90/180 Rule
Travel Regulations

The 90/180 Rule Explained: How to Maximize Your Stay in the Schengen Area

September 30th, 2023

The Schengen Area, a collection of 26 European countries, is a dream come true for travelers, offering diverse landscapes and cultures. However, visiting multiple countries in Europe often involves navigating intricate visa rules, one of which is the 90/180 rule.

Understanding the 90/180 Rule

The 90/180 rule allows you to stay in the Schengen Area for 90 days within any 180-day period. While it seems straightforward, many travelers find themselves confused or inadvertently overstaying. Overstaying can lead to bans or fines, which is why understanding this rule is crucial.

How to Keep Track

Counting the days can be a hassle, especially when you're moving between Schengen and non-Schengen countries. Manual tracking is prone to error; hence, using automated tools like Entorii can be a lifesaver.

Strategies for Longer Stays

If you wish to stay longer than 90 days, consider splitting your time between Schengen and non-Schengen countries. For example, spend 90 days in the Schengen Area and then travel to the UK, Croatia, or Romania for another 90 days before re-entering the Schengen zone.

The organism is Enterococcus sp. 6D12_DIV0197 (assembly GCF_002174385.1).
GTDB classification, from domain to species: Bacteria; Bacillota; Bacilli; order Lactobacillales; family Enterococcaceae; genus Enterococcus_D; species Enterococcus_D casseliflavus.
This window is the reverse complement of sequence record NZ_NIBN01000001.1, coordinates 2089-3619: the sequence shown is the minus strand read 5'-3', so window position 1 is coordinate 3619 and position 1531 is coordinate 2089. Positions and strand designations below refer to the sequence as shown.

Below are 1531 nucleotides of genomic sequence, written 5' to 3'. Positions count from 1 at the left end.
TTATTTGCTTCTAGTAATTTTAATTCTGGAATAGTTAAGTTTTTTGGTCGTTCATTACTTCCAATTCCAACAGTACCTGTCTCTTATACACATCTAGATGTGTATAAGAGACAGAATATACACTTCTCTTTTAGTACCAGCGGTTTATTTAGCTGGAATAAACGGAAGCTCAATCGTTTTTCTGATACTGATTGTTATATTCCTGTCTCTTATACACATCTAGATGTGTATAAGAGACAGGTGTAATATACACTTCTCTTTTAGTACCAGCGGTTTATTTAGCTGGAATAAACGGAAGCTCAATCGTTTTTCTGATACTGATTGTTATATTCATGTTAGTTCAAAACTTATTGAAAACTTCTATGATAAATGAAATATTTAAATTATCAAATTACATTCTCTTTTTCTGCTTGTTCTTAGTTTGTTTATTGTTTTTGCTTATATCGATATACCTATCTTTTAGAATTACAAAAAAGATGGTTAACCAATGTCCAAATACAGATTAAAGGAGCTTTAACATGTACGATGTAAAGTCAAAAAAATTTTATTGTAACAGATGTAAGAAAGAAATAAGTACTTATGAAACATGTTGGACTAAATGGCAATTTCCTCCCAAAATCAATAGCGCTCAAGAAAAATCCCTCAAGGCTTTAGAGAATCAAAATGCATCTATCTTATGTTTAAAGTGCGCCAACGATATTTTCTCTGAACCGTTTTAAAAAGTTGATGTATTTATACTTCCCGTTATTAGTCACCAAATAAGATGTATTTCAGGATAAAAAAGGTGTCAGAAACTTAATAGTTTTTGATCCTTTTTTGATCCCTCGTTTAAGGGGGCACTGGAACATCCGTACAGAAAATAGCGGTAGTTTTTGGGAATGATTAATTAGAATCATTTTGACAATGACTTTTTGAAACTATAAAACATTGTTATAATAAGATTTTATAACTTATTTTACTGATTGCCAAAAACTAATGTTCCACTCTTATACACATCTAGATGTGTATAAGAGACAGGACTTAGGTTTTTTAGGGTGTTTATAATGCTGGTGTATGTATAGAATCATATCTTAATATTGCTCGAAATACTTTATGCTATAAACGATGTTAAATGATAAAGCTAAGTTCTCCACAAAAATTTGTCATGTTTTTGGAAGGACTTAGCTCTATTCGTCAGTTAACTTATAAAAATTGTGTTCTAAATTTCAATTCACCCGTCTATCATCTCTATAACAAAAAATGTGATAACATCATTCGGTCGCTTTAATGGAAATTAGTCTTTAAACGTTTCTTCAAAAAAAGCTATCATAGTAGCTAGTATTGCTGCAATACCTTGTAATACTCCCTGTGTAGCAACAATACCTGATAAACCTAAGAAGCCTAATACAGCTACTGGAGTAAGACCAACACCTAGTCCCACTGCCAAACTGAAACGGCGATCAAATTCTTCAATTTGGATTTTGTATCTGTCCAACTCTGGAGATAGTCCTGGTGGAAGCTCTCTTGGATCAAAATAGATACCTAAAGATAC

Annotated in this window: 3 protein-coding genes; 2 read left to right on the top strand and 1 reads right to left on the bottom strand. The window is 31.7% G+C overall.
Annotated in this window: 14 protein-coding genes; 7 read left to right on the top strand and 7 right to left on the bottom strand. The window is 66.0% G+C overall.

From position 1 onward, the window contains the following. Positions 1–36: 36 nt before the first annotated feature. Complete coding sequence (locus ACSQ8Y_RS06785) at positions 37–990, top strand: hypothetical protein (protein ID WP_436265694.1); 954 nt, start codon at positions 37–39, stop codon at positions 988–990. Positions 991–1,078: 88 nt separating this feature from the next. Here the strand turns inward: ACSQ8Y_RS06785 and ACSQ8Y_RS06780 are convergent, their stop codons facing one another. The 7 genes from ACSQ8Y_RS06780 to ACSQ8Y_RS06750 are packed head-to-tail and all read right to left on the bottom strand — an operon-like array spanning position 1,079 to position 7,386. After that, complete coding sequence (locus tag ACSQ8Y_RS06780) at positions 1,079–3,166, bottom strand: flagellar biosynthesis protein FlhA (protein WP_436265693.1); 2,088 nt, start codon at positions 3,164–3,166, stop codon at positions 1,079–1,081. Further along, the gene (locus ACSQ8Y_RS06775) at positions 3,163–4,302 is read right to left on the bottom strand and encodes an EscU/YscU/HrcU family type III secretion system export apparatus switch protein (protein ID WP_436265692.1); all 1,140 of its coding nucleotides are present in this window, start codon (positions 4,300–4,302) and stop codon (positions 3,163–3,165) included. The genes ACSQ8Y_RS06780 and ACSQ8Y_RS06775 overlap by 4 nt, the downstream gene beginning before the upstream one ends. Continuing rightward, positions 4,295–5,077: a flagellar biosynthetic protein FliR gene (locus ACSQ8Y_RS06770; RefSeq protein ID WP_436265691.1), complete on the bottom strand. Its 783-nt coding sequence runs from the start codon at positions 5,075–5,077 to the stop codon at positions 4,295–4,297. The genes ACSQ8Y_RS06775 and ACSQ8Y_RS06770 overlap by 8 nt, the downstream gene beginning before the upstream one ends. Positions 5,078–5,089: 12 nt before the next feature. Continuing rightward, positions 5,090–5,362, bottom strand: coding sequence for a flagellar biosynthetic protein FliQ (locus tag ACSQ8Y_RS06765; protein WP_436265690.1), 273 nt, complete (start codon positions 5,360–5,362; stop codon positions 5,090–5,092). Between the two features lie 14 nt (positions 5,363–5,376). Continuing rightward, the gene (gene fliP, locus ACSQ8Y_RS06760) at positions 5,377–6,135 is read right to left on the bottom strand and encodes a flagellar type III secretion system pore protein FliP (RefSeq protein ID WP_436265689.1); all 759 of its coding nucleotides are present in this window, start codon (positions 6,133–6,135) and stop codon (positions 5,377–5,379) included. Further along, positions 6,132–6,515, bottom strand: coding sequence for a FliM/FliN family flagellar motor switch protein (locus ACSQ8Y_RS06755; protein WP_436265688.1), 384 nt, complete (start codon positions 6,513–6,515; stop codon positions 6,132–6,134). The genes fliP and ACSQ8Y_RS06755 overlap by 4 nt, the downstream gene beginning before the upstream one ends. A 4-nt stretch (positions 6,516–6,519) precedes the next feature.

Master the 90/180 Rule with Entorii

Why risk overstaying when you can manage your Schengen days effortlessly with Entorii? This intelligent tool keeps track of your stay duration and informs you of how many days you have left, ensuring you remain compliant.

Real-life Scenarios

Imagine wanting to spend spring in Paris, summer in Rome, and autumn in Berlin. While these plans sound exciting, they can quickly lead to an inadvertent violation of the 90/180 rule. Entorii can help you plan such ambitious itineraries while ensuring compliance.

Wrap-Up: Be Informed, Stay Compliant

Understanding and adhering to the 90/180 rule is key for any traveler wanting to explore the Schengen Area. With the right information and tools like Entorii, you can make the most of your European adventure without any worries about overstaying your welcome.